Despite substantial increases in the funds allocated to the National Student Financial Aid Scheme (NSFAS) since 1999, the scheme continues to battle with the demand for student loans and bursaries.
NSFAS funds have increased from R441 million in 1999 to R9.5 billion for the 2015/16 financial year.
NSFAS is the government scheme providing loans and bursaries to students at all 25 public universities and 50 public Technical Vocational Education and Training (TVET) colleges throughout the country.
“The reality is that available resources are not adequate to meet the needs of all students who are already in the system and eligible for NSFAS loans and bursaries,” said Higher Education and Training Minister, Blade Nzimande.
The scheme is also facing inefficiencies in the administration of loans and bursaries at universities and TVET colleges, the failure of leadership to put in place an effective strategy to collect all revenues due as well as the inability to raise funds as per its mandate.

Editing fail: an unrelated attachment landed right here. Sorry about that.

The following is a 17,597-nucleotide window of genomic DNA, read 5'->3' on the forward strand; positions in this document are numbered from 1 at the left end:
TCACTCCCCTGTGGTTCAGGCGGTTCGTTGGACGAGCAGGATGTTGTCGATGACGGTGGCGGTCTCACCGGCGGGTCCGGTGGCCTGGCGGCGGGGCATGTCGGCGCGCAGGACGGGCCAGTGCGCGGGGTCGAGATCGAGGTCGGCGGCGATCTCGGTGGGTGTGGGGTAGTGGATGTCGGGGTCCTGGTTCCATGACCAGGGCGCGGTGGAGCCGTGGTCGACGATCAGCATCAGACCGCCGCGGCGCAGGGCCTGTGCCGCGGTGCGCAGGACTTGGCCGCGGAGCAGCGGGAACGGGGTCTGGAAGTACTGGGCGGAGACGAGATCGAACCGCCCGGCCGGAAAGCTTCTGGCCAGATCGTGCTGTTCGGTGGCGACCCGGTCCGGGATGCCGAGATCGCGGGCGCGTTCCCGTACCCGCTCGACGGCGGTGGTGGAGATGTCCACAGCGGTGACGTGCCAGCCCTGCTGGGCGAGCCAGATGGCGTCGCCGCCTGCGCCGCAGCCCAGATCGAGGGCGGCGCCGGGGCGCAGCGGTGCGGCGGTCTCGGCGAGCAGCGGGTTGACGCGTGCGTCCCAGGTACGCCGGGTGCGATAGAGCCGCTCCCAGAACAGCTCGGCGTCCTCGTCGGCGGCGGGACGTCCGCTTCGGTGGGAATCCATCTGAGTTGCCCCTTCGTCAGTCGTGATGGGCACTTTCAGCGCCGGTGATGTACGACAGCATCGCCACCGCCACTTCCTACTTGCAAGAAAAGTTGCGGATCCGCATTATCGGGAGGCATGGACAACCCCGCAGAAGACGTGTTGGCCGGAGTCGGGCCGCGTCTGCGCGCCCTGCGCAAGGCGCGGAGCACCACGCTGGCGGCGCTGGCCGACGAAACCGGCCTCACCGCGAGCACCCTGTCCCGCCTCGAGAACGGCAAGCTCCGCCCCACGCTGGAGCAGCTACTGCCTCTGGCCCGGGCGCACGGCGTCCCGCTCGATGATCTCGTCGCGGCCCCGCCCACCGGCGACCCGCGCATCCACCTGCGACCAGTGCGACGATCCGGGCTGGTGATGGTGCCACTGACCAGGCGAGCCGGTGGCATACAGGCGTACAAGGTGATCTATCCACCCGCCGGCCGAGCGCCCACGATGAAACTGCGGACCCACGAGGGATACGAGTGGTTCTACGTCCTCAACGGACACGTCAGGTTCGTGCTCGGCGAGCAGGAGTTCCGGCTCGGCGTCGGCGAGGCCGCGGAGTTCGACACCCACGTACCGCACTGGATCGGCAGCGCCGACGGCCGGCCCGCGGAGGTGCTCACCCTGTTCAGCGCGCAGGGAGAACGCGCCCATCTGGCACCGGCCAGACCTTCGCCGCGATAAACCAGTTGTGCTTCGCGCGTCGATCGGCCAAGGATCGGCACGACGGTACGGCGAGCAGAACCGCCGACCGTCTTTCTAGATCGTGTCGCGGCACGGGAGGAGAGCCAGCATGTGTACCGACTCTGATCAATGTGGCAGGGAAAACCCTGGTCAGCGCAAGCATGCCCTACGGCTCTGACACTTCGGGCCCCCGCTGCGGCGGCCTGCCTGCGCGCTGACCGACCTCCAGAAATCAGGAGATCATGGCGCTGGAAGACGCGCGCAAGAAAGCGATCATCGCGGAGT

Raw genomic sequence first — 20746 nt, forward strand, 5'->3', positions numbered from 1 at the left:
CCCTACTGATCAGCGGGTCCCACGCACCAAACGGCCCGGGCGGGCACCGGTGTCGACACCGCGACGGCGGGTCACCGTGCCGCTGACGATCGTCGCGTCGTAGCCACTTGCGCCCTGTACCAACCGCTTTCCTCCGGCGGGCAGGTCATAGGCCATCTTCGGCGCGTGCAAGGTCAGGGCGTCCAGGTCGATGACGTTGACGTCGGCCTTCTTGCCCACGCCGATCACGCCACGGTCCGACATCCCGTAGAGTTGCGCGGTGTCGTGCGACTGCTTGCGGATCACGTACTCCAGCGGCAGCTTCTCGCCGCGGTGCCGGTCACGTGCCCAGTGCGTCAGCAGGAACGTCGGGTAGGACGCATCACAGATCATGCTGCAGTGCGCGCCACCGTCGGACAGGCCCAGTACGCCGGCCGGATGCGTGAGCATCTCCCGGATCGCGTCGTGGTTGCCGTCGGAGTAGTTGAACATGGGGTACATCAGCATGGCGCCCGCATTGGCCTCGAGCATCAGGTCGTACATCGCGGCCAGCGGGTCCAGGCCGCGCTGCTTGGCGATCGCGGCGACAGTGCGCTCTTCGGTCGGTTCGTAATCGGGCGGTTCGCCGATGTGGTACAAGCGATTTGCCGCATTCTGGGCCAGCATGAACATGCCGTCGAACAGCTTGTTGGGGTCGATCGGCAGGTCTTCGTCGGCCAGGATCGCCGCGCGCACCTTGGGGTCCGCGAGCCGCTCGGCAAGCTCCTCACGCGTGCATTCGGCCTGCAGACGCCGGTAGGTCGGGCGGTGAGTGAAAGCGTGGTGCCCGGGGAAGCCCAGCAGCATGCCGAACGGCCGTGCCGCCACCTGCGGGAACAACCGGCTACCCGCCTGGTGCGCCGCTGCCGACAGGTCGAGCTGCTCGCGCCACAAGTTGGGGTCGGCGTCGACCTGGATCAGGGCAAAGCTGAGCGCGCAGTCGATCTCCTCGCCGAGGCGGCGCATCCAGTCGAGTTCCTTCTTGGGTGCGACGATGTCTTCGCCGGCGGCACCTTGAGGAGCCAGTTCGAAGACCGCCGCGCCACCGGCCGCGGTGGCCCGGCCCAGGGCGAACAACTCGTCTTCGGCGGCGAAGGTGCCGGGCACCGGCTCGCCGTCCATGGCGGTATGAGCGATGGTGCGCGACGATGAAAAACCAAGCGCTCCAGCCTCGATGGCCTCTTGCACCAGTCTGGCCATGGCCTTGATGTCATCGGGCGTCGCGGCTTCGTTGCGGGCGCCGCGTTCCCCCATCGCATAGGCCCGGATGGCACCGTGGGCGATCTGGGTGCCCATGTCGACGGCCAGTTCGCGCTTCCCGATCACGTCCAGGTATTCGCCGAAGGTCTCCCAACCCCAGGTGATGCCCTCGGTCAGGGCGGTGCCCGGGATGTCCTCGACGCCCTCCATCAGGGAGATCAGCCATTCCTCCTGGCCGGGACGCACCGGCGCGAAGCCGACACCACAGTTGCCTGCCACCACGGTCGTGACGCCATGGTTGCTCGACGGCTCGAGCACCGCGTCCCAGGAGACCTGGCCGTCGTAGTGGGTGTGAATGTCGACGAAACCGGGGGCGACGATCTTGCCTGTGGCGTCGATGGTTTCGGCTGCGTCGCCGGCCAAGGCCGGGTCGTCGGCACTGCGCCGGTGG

“Loan recoveries from student debtors have decreased significantly from R372.3 million in the 2013/14 financial year to R261.2 million in the 2014/15 financial year.
“There is limited human resource and requisite expertise, and the capacity of both management and leadership to ensure that the entity meets its mandate in terms of the NSFAS Act,” Minister Nzimande said during a media briefing on Wednesday.
Regarding claims that tertiary institutions were not getting their money from the NSFAS, Minister Nzimande said the problem was largely due to a lack of capacity to do the means test and poor administrative systems in the institutions to be able to deal with this on time.
He said this raised the question of whether or not the R9.5 billion allocation was simply not enough or if there was corruption in the system.
“We think it is both … the money is not enough but also there’s corruption. At the moment we are unable to tell how widespread this corruption is.”
He said a forensic investigation would go a long way in finding out which percentage of students were getting bursaries but did not qualify for one.
The department has received a report from NSFAS after being asked to look at the issue of parents whose children do not qualify for NSFAS funding because they earn more than R122 000 per annum but still can’t afford to pay for tuition fees. – SAnews.gov.za